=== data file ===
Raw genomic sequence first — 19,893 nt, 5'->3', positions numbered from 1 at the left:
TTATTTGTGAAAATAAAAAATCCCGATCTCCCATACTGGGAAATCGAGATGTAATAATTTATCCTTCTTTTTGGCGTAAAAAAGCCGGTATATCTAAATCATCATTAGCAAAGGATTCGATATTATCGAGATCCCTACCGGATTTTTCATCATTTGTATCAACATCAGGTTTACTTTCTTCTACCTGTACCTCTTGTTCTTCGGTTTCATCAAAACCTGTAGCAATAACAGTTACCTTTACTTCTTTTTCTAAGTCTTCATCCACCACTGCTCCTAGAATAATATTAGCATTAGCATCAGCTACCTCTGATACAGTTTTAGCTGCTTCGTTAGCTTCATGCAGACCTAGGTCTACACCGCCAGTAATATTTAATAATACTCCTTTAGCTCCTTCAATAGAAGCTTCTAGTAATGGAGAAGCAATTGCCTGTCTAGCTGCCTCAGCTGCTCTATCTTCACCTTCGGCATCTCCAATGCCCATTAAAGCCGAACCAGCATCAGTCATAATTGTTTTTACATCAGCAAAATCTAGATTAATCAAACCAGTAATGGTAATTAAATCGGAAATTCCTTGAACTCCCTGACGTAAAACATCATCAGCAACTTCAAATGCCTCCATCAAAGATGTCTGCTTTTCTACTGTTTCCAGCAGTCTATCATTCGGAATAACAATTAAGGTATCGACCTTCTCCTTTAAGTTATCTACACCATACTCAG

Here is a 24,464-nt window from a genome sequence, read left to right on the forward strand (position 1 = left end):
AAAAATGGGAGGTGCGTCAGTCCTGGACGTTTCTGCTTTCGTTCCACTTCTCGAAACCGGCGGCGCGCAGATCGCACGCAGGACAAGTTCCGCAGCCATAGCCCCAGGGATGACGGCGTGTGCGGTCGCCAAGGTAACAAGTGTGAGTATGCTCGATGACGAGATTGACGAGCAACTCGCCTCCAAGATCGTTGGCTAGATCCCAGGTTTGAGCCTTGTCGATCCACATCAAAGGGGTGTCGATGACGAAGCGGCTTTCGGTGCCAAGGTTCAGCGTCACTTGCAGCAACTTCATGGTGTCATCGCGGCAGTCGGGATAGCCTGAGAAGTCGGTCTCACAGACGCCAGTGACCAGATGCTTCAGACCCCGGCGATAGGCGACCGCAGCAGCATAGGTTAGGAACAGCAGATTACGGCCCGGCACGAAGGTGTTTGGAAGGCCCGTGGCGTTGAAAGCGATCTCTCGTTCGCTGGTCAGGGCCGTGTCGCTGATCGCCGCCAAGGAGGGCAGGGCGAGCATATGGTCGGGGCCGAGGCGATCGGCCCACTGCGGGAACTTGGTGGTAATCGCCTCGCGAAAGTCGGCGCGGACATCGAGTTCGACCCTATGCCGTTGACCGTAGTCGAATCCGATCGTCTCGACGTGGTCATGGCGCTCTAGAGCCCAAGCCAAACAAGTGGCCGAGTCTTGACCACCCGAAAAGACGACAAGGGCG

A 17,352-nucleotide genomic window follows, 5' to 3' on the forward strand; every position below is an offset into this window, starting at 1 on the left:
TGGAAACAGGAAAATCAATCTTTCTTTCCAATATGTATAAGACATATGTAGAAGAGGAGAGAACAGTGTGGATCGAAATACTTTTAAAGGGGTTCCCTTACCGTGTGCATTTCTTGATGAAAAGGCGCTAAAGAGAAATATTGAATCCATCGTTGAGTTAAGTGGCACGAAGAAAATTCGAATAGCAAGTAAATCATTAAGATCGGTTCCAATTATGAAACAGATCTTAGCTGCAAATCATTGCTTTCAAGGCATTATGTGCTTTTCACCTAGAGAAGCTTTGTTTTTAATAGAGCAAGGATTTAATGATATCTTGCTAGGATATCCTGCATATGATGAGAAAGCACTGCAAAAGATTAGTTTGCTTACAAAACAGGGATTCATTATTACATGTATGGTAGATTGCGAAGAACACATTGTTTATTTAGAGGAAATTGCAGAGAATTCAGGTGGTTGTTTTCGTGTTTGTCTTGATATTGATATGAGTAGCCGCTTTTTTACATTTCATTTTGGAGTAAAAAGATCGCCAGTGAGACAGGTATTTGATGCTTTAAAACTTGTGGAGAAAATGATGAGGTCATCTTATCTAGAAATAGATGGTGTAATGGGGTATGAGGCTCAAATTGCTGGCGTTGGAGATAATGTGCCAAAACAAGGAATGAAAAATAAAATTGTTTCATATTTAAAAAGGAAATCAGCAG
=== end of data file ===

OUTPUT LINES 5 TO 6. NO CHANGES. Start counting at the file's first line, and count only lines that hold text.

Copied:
A 17,352-nucleotide genomic window follows, 5' to 3' on the forward strand; every position below is an offset into this window, starting at 1 on the left:
TGGAAACAGGAAAATCAATCTTTCTTTCCAATATGTATAAGACATATGTAGAAGAGGAGAGAACAGTGTGGATCGAAATACTTTTAAAGGGGTTCCCTTACCGTGTGCATTTCTTGATGAAAAGGCGCTAAAGAGAAATATTGAATCCATCGTTGAGTTAAGTGGCACGAAGAAAATTCGAATAGCAAGTAAATCATTAAGATCGGTTCCAATTATGAAACAGATCTTAGCTGCAAATCATTGCTTTCAAGGCATTATGTGCTTTTCACCTAGAGAAGCTTTGTTTTTAATAGAGCAAGGATTTAATGATATCTTGCTAGGATATCCTGCATATGATGAGAAAGCACTGCAAAAGATTAGTTTGCTTACAAAACAGGGATTCATTATTACATGTATGGTAGATTGCGAAGAACACATTGTTTATTTAGAGGAAATTGCAGAGAATTCAGGTGGTTGTTTTCGTGTTTGTCTTGATATTGATATGAGTAGCCGCTTTTTTACATTTCATTTTGGAGTAAAAAGATCGCCAGTGAGACAGGTATTTGATGCTTTAAAACTTGTGGAGAAAATGATGAGGTCATCTTATCTAGAAATAGATGGTGTAATGGGGTATGAGGCTCAAATTGCTGGCGTTGGAGATAATGTGCCAAAACAAGGAATGAAAAATAAAATTGTTTCATATTTAAAAAGGAAATCAGCAG